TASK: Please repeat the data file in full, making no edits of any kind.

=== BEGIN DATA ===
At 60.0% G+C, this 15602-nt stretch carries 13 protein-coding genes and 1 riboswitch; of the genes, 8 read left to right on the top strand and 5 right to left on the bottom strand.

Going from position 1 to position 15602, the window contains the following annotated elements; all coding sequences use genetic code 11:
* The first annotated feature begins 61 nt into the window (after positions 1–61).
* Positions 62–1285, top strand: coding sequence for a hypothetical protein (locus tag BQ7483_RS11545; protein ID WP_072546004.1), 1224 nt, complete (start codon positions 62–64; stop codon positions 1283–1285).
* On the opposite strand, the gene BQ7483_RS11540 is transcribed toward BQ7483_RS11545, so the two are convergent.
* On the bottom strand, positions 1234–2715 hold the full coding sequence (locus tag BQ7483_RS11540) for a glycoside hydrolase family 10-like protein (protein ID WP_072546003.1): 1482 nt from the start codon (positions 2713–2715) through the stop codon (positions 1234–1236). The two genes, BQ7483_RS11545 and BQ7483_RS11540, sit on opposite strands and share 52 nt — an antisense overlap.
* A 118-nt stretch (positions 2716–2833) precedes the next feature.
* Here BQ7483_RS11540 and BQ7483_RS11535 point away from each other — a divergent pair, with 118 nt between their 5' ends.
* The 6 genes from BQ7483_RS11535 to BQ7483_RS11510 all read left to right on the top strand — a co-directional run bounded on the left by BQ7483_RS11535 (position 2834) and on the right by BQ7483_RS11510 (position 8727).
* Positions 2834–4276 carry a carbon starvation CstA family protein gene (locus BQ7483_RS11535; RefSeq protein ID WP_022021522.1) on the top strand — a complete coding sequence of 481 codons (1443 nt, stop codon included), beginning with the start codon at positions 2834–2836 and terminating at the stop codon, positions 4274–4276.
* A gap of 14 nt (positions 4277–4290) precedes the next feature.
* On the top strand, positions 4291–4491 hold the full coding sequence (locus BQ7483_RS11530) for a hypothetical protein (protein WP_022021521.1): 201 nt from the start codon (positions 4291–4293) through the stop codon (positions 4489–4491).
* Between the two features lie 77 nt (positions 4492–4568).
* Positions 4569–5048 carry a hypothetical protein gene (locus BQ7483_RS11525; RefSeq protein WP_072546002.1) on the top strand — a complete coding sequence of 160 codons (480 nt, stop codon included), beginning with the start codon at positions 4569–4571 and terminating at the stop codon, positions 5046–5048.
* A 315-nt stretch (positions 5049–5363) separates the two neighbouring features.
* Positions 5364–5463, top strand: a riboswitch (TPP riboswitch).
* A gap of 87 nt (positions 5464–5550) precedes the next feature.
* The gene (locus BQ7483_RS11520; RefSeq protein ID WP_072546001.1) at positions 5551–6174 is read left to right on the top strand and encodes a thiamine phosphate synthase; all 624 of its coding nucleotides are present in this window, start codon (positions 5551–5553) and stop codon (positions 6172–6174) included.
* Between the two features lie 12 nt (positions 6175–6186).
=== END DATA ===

At 60.0% G+C, this 15602-nt stretch carries 13 protein-coding genes and 1 riboswitch; of the genes, 8 read left to right on the top strand and 5 right to left on the bottom strand.

Going from position 1 to position 15602, the window contains the following annotated elements; all coding sequences use genetic code 11:
* The first annotated feature begins 61 nt into the window (after positions 1–61).
* Positions 62–1285, top strand: coding sequence for a hypothetical protein (locus tag BQ7483_RS11545; protein ID WP_072546004.1), 1224 nt, complete (start codon positions 62–64; stop codon positions 1283–1285).
* On the opposite strand, the gene BQ7483_RS11540 is transcribed toward BQ7483_RS11545, so the two are convergent.
* On the bottom strand, positions 1234–2715 hold the full coding sequence (locus tag BQ7483_RS11540) for a glycoside hydrolase family 10-like protein (protein ID WP_072546003.1): 1482 nt from the start codon (positions 2713–2715) through the stop codon (positions 1234–1236). The two genes, BQ7483_RS11545 and BQ7483_RS11540, sit on opposite strands and share 52 nt — an antisense overlap.
* A 118-nt stretch (positions 2716–2833) precedes the next feature.
* Here BQ7483_RS11540 and BQ7483_RS11535 point away from each other — a divergent pair, with 118 nt between their 5' ends.
* The 6 genes from BQ7483_RS11535 to BQ7483_RS11510 all read left to right on the top strand — a co-directional run bounded on the left by BQ7483_RS11535 (position 2834) and on the right by BQ7483_RS11510 (position 8727).
* Positions 2834–4276 carry a carbon starvation CstA family protein gene (locus BQ7483_RS11535; RefSeq protein ID WP_022021522.1) on the top strand — a complete coding sequence of 481 codons (1443 nt, stop codon included), beginning with the start codon at positions 2834–2836 and terminating at the stop codon, positions 4274–4276.
* A gap of 14 nt (positions 4277–4290) precedes the next feature.
* On the top strand, positions 4291–4491 hold the full coding sequence (locus BQ7483_RS11530) for a hypothetical protein (protein WP_022021521.1): 201 nt from the start codon (positions 4291–4293) through the stop codon (positions 4489–4491).
* Between the two features lie 77 nt (positions 4492–4568).
* Positions 4569–5048 carry a hypothetical protein gene (locus BQ7483_RS11525; RefSeq protein WP_072546002.1) on the top strand — a complete coding sequence of 160 codons (480 nt, stop codon included), beginning with the start codon at positions 4569–4571 and terminating at the stop codon, positions 5046–5048.
* A 315-nt stretch (positions 5049–5363) separates the two neighbouring features.
* Positions 5364–5463, top strand: a riboswitch (TPP riboswitch).
* A gap of 87 nt (positions 5464–5550) precedes the next feature.
* The gene (locus BQ7483_RS11520; RefSeq protein ID WP_072546001.1) at positions 5551–6174 is read left to right on the top strand and encodes a thiamine phosphate synthase; all 624 of its coding nucleotides are present in this window, start codon (positions 5551–5553) and stop codon (positions 6172–6174) included.
* Between the two features lie 12 nt (positions 6175–6186).